Tours are part of the Golden Mask extensive additional program, as for plays they were chosen by the theatre itself. “The Storm”, “The Drunks” and “Alisa” have already been to Moscow for the festival, and a recent premiere "The Glory” by Viktor Gusev, staged by Konstantin Bogomolov was shown in Moscow for the first time.
In “The Glory”, the director presented a very strange combination of “ingredients”: the play itself and the unique Bogomolov’s style of almost impassive speech, enlarging the text itself and not allowing to add intonation or interpretation. The play is a typical Stalinist piece of propaganda, where an avalanche came off in a remote gorge, dangerously hovering over a village and Lenin’s power station. To undermine and redirect it is death-dealing, and only two dynamic entry engineers, two friends Mayak and Motylkov, are able to do it.
However, the plot quickly falls into a cheap opera. Motylkov copes with the task, but fatally wounded. It takes ten hours for his bride to reach him by plane through blizzard and storm to personally deliver surgical instruments. Motylkov recovers and returns to his mother, and then, at a family dinner, the whole company receives an invitation to the Kremlin to see Comrade Stalin.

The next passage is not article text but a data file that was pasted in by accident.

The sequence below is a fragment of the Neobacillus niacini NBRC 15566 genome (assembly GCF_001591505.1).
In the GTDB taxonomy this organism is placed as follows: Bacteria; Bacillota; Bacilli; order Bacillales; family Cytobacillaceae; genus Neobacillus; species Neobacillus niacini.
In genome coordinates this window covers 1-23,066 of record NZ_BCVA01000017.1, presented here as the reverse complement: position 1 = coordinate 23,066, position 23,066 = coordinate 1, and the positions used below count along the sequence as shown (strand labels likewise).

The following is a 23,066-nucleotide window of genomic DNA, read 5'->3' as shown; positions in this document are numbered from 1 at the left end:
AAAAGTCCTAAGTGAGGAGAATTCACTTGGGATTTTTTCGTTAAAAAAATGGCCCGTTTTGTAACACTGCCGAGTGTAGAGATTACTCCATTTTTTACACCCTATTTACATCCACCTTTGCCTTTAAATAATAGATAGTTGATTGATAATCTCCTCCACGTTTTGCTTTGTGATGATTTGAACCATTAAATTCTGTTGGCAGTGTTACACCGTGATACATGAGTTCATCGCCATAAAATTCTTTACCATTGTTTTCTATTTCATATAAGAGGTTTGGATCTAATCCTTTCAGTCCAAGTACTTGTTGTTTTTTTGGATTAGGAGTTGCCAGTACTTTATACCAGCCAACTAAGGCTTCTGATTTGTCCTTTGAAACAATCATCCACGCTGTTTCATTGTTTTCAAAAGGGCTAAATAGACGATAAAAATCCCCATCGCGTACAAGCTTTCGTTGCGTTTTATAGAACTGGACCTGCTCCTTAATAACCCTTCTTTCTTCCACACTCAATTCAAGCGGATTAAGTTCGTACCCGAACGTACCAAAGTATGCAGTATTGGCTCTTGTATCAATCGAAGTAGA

The most interesting result of this tongue-in-cheek aesthetic experiment is the audience’s reaction and critics’ attempts to find its place in cultural context, redistribution of aesthetic responsibility. The audience reaction varies from enthusiasm, almost a standing ovation, in especially “Stalinist” scenes at the premiere in St. Petersburg to sarcastic laughter on tour in Moscow. To be part of “pro-Stalinist” audience should be hard for a normal person yet when an audience decently passes on this test of “anti-Stalinism” the whole idea starts to seem very far-fetched.